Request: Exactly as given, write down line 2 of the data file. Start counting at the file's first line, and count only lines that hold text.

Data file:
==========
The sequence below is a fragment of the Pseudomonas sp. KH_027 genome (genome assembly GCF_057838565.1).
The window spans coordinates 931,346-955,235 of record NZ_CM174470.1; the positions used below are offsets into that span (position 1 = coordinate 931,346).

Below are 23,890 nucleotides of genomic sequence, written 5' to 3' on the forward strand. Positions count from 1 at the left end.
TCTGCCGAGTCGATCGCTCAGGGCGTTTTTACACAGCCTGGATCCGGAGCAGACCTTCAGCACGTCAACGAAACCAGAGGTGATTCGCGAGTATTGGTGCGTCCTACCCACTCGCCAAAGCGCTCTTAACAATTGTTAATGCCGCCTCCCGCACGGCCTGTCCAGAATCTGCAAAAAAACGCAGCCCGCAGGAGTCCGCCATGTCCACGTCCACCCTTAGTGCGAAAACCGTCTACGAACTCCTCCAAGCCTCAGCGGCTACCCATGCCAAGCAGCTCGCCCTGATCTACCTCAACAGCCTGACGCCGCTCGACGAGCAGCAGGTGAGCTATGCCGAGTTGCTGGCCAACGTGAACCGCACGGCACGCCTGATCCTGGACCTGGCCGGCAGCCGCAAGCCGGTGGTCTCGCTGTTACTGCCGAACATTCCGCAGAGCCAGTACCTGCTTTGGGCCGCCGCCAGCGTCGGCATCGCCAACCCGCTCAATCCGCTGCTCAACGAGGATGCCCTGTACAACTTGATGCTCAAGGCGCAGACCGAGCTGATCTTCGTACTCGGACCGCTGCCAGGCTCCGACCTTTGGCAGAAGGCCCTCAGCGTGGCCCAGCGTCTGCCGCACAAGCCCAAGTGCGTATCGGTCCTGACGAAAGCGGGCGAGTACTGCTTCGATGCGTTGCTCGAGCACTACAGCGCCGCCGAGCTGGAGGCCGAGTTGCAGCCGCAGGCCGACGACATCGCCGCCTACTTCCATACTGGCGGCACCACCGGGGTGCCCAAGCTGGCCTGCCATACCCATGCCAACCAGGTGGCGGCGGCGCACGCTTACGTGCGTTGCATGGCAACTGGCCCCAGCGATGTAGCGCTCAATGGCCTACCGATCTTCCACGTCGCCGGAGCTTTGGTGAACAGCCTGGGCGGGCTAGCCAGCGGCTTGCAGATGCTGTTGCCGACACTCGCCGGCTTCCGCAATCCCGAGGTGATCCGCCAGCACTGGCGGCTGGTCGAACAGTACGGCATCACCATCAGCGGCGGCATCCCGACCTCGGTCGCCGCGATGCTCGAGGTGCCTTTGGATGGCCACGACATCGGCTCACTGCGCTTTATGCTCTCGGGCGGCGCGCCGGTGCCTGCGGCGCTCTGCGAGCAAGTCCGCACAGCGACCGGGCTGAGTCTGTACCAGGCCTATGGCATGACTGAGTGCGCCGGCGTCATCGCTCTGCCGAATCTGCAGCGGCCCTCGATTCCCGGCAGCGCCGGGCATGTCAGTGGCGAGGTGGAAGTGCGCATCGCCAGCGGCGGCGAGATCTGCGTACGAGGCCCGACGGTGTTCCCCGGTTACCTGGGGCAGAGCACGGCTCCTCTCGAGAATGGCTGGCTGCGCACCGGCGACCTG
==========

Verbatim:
The window spans coordinates 931,346-955,235 of record NZ_CM174470.1; the positions used below are offsets into that span (position 1 = coordinate 931,346).